If authentic, the video would represent the first publicly released images showing the girls at the Turkey-Syria border.
The video, released by Turkish TV network A Haber and distributed by Reuters, shows three warmly dressed females who resemble the missing teens standing with luggage outside a car and talking to at least one man who is helping them with the bags.
The footage purportedly was recorded February 19 in the southeastern Turkish city of Gaziantep, just north of Aleppo, Syria, A Haber reported. Two days before, East London classmates Shamima Begum, 15, Kadiza Sultana, 16, and Amira Abase, 15, boarded a Turkish Airlines plane from London's Gatwick Airport to Istanbul without their families' knowledge, according to British police.
"Put your bags. ... Hurry, don't stop here," a man says in the video.
The girls in the video wear coats, two with fur-lined hoods covering their heads. A third wears a hijab.
One appears to be looking at a cell phone.
"He just hung up," one of them says.
A man takes a bag from the trunk of a yellow vehicle. The vehicle's license plate has a number that indicates it is registered in the Gaziantep area.
It wasn't immediately clear how A Haber obtained the video. CNN couldn't immediately verify the footage's authenticity.
The video's release came a day after Turkey's foreign minister said his country arrested a "spy" who allegedly helped the British girls get into Syria
. The alleged agent was working for a country that is part of an international anti-ISIS coalition, Foreign Minister Mevlut Cavusoglu said Thursday.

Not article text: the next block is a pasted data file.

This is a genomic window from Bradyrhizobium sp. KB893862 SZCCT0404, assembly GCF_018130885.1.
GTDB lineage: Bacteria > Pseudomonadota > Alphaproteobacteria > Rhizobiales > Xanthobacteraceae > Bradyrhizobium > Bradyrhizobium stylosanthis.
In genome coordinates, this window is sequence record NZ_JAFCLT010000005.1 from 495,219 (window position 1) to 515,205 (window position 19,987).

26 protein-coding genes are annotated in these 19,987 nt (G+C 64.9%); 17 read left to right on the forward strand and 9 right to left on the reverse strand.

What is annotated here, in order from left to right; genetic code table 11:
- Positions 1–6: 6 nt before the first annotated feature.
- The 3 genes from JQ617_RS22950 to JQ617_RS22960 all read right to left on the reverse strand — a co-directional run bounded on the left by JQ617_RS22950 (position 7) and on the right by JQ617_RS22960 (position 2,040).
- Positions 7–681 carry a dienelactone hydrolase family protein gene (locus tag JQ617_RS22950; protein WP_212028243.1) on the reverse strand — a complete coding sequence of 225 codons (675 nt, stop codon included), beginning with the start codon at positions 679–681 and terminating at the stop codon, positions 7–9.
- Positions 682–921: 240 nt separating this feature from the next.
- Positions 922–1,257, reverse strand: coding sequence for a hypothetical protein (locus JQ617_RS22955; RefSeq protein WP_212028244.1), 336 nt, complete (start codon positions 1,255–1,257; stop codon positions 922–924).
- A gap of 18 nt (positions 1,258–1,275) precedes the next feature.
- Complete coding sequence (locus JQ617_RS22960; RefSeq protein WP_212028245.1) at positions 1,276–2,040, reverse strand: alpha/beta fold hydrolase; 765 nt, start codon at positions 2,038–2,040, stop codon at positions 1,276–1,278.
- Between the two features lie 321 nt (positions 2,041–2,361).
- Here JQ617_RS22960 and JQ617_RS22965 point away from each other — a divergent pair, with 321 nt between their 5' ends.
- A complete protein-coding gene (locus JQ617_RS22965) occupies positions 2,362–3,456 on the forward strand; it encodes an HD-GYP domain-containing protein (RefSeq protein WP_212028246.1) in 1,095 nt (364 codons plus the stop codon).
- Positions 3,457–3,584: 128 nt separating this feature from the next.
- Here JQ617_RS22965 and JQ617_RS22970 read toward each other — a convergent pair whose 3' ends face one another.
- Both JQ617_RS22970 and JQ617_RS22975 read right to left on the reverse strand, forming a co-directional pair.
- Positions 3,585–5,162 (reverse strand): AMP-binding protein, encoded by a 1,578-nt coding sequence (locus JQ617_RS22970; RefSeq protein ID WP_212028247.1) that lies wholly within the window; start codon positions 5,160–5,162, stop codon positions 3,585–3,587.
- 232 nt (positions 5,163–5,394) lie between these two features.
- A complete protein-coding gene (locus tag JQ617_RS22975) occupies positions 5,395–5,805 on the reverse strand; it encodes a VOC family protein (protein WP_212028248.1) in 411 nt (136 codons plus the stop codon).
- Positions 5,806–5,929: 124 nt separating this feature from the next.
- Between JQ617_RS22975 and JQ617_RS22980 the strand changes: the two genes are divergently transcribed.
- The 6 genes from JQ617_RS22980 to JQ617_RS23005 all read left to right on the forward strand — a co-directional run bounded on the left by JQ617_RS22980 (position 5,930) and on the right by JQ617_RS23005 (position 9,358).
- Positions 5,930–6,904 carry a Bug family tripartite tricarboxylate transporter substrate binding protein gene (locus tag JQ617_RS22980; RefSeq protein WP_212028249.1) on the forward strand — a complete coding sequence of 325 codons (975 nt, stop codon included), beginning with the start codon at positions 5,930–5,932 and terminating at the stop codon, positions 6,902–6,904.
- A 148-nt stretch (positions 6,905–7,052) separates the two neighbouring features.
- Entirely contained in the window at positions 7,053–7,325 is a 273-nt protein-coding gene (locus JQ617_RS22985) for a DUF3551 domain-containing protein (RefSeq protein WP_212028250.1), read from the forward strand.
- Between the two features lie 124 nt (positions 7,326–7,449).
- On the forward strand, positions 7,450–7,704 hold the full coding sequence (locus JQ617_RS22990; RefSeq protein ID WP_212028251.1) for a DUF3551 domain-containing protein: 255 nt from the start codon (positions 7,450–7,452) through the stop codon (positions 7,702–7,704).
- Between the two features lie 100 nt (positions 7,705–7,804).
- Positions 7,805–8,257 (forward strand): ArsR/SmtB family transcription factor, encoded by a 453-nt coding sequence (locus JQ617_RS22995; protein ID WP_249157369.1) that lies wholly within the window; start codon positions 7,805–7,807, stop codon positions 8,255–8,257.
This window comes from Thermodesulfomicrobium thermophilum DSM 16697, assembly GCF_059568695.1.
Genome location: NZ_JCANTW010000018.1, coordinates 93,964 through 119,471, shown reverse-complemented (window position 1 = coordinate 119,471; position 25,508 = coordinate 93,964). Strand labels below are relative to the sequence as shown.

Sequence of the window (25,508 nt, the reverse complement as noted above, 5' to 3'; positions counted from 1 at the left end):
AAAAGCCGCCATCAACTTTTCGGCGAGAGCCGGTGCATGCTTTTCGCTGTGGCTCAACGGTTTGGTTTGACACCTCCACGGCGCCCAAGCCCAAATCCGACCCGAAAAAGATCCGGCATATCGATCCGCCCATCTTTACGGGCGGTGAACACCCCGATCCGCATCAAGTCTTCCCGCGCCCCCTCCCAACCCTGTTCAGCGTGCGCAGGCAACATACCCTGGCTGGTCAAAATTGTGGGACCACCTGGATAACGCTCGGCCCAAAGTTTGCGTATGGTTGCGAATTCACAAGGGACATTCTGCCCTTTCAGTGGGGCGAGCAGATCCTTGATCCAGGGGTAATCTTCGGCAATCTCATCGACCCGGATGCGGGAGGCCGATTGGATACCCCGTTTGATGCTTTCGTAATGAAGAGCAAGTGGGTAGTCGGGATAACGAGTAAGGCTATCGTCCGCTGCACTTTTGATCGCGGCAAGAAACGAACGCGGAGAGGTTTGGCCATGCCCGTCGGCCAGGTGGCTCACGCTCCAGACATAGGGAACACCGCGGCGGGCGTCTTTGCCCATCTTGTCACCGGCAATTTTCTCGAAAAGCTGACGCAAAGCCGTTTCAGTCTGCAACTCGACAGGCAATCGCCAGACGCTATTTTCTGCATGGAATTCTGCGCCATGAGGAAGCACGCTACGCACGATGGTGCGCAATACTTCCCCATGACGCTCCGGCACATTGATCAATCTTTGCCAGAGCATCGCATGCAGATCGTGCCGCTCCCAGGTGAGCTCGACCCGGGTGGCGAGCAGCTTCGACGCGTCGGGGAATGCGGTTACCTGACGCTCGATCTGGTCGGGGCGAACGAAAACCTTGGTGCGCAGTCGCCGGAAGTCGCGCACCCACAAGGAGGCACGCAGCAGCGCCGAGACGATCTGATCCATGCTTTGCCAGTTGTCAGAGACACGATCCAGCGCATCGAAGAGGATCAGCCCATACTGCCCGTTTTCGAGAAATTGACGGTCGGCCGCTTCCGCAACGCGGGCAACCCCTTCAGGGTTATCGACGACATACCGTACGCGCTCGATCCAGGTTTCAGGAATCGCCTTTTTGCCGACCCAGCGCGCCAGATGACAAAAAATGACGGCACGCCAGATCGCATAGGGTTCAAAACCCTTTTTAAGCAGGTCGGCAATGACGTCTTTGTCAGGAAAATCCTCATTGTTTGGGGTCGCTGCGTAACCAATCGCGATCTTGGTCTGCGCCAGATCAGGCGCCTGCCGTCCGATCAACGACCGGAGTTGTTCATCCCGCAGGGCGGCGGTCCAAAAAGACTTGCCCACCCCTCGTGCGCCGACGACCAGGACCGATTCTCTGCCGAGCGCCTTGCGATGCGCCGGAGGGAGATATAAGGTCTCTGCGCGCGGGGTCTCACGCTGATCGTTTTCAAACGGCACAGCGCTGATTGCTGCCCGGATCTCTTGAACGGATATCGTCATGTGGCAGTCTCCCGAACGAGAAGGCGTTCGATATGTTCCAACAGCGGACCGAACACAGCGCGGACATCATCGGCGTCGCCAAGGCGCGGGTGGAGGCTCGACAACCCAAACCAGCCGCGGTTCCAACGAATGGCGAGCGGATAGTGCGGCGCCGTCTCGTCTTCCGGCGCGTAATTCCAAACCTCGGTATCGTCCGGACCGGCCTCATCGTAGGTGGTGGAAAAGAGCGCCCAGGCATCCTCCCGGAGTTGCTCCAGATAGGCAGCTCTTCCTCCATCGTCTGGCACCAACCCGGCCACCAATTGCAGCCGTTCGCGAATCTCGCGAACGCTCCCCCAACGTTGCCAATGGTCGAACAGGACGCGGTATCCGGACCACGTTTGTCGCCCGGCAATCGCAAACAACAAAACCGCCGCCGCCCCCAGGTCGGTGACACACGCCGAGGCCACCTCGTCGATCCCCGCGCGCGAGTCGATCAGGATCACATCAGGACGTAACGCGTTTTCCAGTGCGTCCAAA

Separately, a Turkish official speaking on condition of anonymity said that the suspect is not Turkish, and is not a citizen of the country for which he was working.
Earlier video showed girls in Istanbul
They are thought to have crossed the Turkish border into Syria within days.
A trip to Gaziantep would have been long: The border town is more than 525 miles to the southeast of Istanbul.
Authorities have said they have no reason to believe the girls are still in Turkey and believe they have crossed into Syria, parts of which have been taken over by Islamist terror group ISIS.
Days before they left for Turkey, at least one of the girls allegedly contacted a young woman
, Aqsa Mahmood, who left her home in Scotland to travel to Syria in 2013 and is accused of trying to recruit others via social media.
She has posted tips for girls and young women wanting to travel to Syria to marry jihadis, as she did. Her blog also has links to advice posted by another jihad supporter, which recommends that those traveling to Syria seek to pack the essentials but not too much, since they may need to move often and at short notice, while remaining inconspicuous.